Abbreviations

3-D: 

Three-dimensional

ABVS: 

Automated Breast Volume Scanner

BCS: 

Breast Conserving Surgery

BCCT.core: 

Breast Cancer Conservative Treatment. cosmetic result

BRA: 

Breast Retraction Assessment

DSMB: 

Data Safety Monitoring Board

EORTC-QLQ: 

European Organisation of Research and Treatment of Cancer quality of life questionnaire

EQ-5D-5 L: 

Euro-QoL-5D-5 L

QALY’s: 

Quality-Adjusted Life Years

RTOG/EORTC: 

Radiation Therapy Oncology Group/European Organization for Research and Treatment of Cancer

US: 

Ultrasonography

Declarations

Acknowledgements

The authors would like to thank the INESC Porto Breast Research Group for the use of the BCCT.core software.

Funding

The study is partly externally funded through a major funding body by a non-profit foundation; ‘Stichting Theia, Zilveren Kruis Achmea’ (award number 2013204). The foundation has enabled the start and continuation of the study upon the second year of the inclusion. The foundation has no role in the data collection, data analysis, data interpretation or the writing of the manuscript. The foundation ‘Coolsingel’ has enabled the availability of the Automated Breast Volume Scanner used in the current trial to obtain an additional breast ultrasonography. The ‘Coolsingel’ has no role in the study design, data collection, data analysis, data interpretation or the writing of the manuscript.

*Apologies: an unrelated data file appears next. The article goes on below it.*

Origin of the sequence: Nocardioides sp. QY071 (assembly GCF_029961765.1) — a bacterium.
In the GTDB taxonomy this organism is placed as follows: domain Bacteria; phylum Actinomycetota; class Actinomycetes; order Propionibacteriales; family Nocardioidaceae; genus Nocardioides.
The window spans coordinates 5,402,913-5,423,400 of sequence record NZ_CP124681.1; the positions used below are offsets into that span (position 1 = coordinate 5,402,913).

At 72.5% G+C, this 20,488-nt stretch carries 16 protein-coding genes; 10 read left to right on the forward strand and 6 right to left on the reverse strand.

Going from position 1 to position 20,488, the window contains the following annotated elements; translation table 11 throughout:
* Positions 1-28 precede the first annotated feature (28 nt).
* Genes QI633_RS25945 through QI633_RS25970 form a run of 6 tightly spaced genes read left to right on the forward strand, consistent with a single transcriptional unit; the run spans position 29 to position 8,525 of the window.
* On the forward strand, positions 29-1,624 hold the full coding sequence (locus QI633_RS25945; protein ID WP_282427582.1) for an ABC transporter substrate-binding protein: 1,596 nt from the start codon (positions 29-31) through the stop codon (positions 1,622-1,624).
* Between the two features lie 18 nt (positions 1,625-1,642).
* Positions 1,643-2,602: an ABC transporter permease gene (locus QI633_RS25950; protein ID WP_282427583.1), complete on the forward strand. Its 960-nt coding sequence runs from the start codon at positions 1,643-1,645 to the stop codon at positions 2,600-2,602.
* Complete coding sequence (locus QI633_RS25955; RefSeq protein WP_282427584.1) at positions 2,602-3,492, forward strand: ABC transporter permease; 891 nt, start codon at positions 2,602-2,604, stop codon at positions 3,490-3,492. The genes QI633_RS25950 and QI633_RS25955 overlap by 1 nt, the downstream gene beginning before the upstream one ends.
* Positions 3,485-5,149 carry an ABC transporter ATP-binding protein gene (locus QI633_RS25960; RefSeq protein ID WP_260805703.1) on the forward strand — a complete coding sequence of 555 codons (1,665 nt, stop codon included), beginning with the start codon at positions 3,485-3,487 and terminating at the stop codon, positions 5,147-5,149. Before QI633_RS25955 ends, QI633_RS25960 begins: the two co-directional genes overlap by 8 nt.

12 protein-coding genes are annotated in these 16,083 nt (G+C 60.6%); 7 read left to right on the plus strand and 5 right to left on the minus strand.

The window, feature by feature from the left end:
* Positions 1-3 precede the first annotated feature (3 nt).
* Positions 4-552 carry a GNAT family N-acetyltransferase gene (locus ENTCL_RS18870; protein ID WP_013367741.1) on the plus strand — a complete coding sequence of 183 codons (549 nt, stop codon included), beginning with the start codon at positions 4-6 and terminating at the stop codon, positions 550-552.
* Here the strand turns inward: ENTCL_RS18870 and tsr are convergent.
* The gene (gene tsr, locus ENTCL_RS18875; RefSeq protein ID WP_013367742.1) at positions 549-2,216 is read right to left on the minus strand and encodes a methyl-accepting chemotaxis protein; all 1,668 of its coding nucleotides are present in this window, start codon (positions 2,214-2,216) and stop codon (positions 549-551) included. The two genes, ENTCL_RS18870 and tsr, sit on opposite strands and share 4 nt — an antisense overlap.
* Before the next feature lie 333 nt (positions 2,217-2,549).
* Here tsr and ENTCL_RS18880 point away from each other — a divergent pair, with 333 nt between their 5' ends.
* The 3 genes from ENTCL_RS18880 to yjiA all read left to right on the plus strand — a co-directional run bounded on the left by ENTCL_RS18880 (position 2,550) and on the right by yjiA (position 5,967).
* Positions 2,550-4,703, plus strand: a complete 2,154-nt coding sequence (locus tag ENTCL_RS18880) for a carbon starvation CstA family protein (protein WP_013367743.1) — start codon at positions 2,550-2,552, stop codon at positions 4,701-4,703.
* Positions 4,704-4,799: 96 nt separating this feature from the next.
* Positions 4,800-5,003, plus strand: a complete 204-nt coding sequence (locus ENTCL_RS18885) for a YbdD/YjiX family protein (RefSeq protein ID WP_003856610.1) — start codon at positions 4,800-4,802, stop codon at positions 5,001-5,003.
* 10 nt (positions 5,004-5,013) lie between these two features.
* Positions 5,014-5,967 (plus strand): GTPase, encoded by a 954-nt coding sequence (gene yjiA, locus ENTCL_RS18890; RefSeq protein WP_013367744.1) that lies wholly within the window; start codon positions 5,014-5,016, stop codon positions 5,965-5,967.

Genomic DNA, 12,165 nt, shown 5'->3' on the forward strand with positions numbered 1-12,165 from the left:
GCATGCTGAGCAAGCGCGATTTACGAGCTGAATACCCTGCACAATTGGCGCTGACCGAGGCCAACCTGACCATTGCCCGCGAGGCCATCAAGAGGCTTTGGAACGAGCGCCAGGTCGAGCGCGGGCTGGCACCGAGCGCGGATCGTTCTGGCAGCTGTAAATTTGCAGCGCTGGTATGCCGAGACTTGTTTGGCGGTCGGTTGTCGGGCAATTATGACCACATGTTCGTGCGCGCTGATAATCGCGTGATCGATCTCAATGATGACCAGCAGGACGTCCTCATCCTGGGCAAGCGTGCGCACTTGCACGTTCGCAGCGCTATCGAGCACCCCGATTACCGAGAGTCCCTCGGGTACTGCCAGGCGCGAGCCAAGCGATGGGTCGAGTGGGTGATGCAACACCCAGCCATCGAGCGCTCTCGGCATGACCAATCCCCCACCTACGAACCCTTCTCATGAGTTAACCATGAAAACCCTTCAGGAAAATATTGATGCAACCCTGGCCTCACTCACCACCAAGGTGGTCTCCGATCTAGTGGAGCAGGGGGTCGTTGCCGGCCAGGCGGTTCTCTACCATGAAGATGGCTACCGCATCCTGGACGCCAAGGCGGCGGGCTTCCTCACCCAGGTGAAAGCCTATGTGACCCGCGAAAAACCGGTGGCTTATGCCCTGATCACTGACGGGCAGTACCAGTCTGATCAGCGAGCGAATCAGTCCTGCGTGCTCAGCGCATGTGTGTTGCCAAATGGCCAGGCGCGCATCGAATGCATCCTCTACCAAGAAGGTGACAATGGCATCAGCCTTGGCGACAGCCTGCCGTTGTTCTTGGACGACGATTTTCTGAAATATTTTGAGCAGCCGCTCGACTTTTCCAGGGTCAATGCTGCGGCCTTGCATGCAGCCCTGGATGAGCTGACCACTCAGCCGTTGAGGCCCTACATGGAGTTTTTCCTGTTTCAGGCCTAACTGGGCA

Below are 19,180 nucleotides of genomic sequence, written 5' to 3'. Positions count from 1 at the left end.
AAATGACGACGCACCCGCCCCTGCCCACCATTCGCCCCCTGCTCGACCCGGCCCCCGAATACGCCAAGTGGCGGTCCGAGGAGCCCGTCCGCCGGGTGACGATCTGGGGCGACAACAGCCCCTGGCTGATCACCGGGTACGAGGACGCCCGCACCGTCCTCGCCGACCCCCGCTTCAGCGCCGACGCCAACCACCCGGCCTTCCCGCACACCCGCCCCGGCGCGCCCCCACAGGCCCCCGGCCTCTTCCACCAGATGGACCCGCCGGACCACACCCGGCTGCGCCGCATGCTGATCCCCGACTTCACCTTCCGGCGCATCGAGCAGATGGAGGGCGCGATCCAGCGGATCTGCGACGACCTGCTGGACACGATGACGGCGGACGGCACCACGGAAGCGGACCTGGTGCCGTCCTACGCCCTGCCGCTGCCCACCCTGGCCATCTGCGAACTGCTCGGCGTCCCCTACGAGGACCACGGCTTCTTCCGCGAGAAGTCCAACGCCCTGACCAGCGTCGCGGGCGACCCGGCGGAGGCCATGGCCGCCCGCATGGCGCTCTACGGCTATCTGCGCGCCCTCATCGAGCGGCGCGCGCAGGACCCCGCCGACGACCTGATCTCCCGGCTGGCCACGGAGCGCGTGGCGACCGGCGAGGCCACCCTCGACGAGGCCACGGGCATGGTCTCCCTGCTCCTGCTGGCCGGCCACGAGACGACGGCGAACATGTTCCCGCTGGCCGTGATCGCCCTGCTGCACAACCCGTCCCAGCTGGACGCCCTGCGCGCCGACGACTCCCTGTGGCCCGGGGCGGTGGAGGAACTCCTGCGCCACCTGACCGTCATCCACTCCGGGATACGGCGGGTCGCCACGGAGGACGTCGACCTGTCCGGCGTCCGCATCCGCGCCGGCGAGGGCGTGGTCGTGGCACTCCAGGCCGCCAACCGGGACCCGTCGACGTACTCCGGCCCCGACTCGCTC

Availability of data and materials

The datasets generated during the current study are not publicly available due to privacy regulations but are (partly) available from the corresponding author on reasonable request. During the study patient data will be stored in a Case Report Form (CRF)/repository – ‘Open Clinica’, available for the principal investigator and executing researchers.

https://oc1.erasmusmc.nl/Dijkzigt/pages/login/login%20jsessionid%20=%20A3E27B7DD21583A6F6C25A8FB9D281B1.

Authors’ contributions

ML, EV, LK and WvL contributed both to the conception and design of the study. ML and EV both contributed substantially to drafting the current study protocol. The manuscript was critically revised for important intellectual content by: MH, JP, EC, CdM, CvD, JD, WV, CC, CV, WvL and LK. All authors have given their final approval of the current manuscript version and have agreed to be accountable for all aspects of the work in ensuring that questions related to the accuracy or integrity of any part of the work are appropriately investigated and resolved.

Competing interests

The authors declare that they have no competing interests.

Consent for publication

Not applicable.

Ethics approval and consent to participate

The study is in compliance with the Helsinki declaration. Ethical approval has been granted by the Institutional Review Board of the Erasmus University Medical Centre, Rotterdam, the Netherlands (reference-number: MEC-2013-360). This trial is registered before the start of the inclusion on February 17th, 2015 (NTR 4997). Upon inclusion, prior to randomisation, a written informed consent is obtained from all participants.

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Authors’ Affiliations

(1)
Department of Oncological Surgery, Erasmus MC Cancer Institute, DHA-102
(2)
Department of Bioinformatics, Erasmus MC
(3)
Department of Epidemiology and Department of Radiology, Erasmus MC
(4)
Center for Health Decision Science, Harvard T.H. Chan School of Public Health
(5)
Department of Radiotherapy, Erasmus MC
(6)
Department of plastic and reconstructive surgery, Erasmus MC
(7)
Department of Radiology, Erasmus MC
(8)
Department of pathology, Erasmus MC
(9)
Department of surgery, Havenziekenhuis
(10)
Department of surgery, Franciscus Gasthuis
(11)
Department of surgery, Maasstad ziekenhuis

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Copyright

© The Author(s). 2017